When you deploy a backend system in GCP behind Google Cloud Load Balancer (GCLB) you can use TLS to secure the communication between them. The RFC that defines how HTTP over TLS works is RFC 2818. This mechanism involves sending a certificate to validate from the server, your backend in this case, to the client, the GCLB. It turns out we don't validate that certificate.

A paradox situation

The GCLB is our HTTP(s) load balancer. It is a reverse proxy, so external user connections terminate on it and then a new connection is created from the GCLB to the backend. …


Photo by Maximilian Weisbecker on Unsplash

Google Kubernetes Engine (GKE) clusters can be configured in different ways that make accessing the control plane, your Kubernetes master or API server, a non-trivial task. You will see that it's not only where the master is but also where you are. I will explore the different scenarios and configurations to help you decide your access model and troubleshoot your setup.

Scenarios

You need to use tools like kubectl to access the Kubernetes API and manage your cluster workloads, and how your GKE cluster is configured imposes access restrictions. First let's see the different places from where you may want to…


Despite the title, probably most of the audience will really know what a DMZ (demilitarized zone) is in networking security. In this article I’m going to analyze it a bit in detail. We will see how this concept translates to GCP (Google Cloud Platform) and for that we need to understand not only the design but the intent of a DMZ. My goal is to analyze DMZs and the broader concept of network segmentation.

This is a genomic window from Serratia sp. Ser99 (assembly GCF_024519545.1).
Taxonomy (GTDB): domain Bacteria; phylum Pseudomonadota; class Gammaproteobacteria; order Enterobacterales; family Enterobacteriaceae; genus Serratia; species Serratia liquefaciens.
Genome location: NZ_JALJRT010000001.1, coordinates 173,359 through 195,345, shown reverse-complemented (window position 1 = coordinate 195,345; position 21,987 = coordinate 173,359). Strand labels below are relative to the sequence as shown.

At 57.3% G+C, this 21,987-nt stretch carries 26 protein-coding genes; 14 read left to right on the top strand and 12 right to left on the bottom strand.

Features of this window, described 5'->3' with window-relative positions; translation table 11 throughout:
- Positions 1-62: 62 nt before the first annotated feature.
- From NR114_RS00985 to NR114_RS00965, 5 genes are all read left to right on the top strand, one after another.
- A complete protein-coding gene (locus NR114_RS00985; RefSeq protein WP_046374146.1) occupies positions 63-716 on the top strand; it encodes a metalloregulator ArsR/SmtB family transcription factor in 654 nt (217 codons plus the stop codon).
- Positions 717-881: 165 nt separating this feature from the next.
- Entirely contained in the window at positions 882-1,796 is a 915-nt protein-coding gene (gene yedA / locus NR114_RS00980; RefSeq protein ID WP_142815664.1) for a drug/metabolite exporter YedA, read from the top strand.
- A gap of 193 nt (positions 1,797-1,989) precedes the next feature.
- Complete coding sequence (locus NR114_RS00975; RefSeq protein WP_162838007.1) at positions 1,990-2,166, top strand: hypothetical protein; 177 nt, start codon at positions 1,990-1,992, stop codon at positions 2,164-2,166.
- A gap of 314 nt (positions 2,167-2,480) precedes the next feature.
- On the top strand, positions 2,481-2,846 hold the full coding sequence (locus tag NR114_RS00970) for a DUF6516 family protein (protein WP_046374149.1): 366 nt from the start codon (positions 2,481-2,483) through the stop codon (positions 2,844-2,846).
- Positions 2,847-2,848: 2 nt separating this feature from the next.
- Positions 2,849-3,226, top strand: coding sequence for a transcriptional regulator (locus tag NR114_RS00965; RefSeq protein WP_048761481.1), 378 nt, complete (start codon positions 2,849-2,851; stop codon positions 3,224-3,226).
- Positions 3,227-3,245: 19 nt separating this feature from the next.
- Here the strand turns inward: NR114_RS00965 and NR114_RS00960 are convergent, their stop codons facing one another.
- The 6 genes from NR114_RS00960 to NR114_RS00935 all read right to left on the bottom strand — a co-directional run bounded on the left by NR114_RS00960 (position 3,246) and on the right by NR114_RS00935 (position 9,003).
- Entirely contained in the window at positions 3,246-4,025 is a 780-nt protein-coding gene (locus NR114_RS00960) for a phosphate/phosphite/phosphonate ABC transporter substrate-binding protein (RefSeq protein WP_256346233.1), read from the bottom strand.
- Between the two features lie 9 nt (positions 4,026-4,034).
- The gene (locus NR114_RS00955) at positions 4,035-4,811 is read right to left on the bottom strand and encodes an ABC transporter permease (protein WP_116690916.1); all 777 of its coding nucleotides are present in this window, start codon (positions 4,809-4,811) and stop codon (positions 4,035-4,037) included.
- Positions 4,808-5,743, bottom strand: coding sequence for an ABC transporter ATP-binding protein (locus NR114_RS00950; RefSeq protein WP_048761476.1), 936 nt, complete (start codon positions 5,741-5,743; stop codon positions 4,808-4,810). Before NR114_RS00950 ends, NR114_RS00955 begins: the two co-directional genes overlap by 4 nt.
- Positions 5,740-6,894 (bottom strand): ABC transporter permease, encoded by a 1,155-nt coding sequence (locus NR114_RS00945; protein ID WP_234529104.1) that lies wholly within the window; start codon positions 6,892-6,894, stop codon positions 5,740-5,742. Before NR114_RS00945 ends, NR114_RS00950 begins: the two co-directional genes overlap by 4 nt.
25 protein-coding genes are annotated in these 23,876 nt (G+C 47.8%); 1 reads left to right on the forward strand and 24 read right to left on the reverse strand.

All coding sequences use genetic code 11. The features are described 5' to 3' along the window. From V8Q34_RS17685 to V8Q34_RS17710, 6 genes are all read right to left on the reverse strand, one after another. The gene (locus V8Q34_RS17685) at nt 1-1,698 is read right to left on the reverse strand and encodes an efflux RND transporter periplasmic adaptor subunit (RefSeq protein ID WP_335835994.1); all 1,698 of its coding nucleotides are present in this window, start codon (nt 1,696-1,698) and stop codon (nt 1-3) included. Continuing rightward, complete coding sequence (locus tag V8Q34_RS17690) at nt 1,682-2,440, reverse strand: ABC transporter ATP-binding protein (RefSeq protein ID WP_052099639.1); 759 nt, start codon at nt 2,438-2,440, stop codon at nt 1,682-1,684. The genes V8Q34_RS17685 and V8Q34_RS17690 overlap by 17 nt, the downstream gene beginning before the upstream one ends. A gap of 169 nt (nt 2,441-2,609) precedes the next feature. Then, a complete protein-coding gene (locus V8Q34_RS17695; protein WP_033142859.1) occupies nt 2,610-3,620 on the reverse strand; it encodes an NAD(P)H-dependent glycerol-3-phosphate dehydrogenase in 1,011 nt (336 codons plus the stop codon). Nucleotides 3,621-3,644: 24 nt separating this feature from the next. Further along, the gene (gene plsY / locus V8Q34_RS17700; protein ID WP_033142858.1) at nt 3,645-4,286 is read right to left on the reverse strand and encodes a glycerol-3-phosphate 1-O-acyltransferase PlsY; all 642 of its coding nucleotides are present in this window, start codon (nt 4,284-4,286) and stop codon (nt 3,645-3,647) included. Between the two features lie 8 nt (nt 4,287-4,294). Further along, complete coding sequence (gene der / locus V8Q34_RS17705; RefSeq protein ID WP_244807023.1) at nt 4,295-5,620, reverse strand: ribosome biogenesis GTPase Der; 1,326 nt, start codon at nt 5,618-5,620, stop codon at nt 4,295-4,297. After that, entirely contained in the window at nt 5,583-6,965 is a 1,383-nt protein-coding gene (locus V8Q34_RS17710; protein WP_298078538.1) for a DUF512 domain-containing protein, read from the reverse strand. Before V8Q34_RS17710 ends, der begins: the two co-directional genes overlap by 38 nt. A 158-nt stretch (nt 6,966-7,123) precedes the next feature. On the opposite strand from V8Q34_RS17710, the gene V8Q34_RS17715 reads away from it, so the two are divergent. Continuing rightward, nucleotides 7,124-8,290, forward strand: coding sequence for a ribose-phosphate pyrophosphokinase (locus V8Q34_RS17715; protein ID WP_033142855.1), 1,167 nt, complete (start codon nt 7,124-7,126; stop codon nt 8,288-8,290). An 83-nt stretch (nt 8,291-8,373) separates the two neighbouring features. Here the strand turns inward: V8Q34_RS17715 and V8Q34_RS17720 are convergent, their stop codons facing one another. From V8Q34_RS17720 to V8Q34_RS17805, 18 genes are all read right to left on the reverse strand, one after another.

DMZs

A DMZ is a network typically exposing public services like web, DNS or email functions, in a subnetwork separated from the internal network of a company…


Background

Google Cloud provides encryption and/or integrity of data in transit and at rest by default. We also employ other techniques like sandboxing to help protect our infrastructure and customer data. This virtualization security model allows us to offer a secure multi-tenant architecture where VMs can run isolated and protected from each other.

In this security model, the hypervisor is part of the Trusted Computing Base since it creates, manages and isolates these VMs. Hence, it is critical to the security of the system. If the hypervisor itself is compromised all the VMs can become vulnerable.

We put a lot of…


I was faced with a difficult question: in the case of a security incident, one customer desired a “big red button” to completely shut down Google Cloud Platform (GCP). But how to do that? Is there a right way to do it? Let’s see.

The problem

Imagine an attacker could hack our Cloud systems and exfiltrate sensitive data, or abuse the system to launch an attack. How do we keep control? Can we just shut down GCP? Would it stop the attack and contain the damage?

Organizations in regulated industries often feel they are obligated to demonstrate such a level of control…


Background

When you want to make a call to an API to e.g. create a GCS bucket, you use your Google Cloud Platform (GCP) account to be authorized. That account is your identity and it has the format of an email address, like username@yourdomain.com. If you have the proper role/permissions to do so, your call will succeed.

Service accounts are another kind of account used by applications, not humans, to make authorized API calls. Service accounts also use an email address to identify them, following a format like this: sa-name@project-id.iam.gserviceaccount.com.

Service accounts differ from user accounts in a few ways, and…

Julio Diez

Strategic Cloud Engineer at Google Cloud, focused on Networking and Security

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